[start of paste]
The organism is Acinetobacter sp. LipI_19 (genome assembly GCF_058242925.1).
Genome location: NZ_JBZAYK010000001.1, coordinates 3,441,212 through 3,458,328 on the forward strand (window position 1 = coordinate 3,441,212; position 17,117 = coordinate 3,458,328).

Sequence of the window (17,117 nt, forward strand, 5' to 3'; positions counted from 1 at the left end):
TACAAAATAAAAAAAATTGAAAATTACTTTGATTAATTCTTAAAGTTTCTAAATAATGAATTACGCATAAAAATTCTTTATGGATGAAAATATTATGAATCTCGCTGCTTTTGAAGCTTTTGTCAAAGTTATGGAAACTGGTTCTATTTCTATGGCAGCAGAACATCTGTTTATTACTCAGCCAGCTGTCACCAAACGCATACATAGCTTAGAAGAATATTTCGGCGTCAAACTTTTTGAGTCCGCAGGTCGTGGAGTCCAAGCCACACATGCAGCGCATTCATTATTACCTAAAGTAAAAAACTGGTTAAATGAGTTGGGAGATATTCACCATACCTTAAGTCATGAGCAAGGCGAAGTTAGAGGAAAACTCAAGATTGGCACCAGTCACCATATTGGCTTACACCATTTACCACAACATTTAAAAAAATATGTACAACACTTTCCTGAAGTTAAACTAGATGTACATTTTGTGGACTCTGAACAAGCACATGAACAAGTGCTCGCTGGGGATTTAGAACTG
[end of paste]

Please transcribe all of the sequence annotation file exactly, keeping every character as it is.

The organism is Acinetobacter sp. LipI_19 (genome assembly GCF_058242925.1).
Genome location: NZ_JBZAYK010000001.1, coordinates 3,441,212 through 3,458,328 on the forward strand (window position 1 = coordinate 3,441,212; position 17,117 = coordinate 3,458,328).

Sequence of the window (17,117 nt, forward strand, 5' to 3'; positions counted from 1 at the left end):
TACAAAATAAAAAAAATTGAAAATTACTTTGATTAATTCTTAAAGTTTCTAAATAATGAATTACGCATAAAAATTCTTTATGGATGAAAATATTATGAATCTCGCTGCTTTTGAAGCTTTTGTCAAAGTTATGGAAACTGGTTCTATTTCTATGGCAGCAGAACATCTGTTTATTACTCAGCCAGCTGTCACCAAACGCATACATAGCTTAGAAGAATATTTCGGCGTCAAACTTTTTGAGTCCGCAGGTCGTGGAGTCCAAGCCACACATGCAGCGCATTCATTATTACCTAAAGTAAAAAACTGGTTAAATGAGTTGGGAGATATTCACCATACCTTAAGTCATGAGCAAGGCGAAGTTAGAGGAAAACTCAAGATTGGCACCAGTCACCATATTGGCTTACACCATTTACCACAACATTTAAAAAAATATGTACAACACTTTCCTGAAGTTAAACTAGATGTACATTTTGTGGACTCTGAACAAGCACATGAACAAGTGCTCGCTGGGGATTTAGAACTG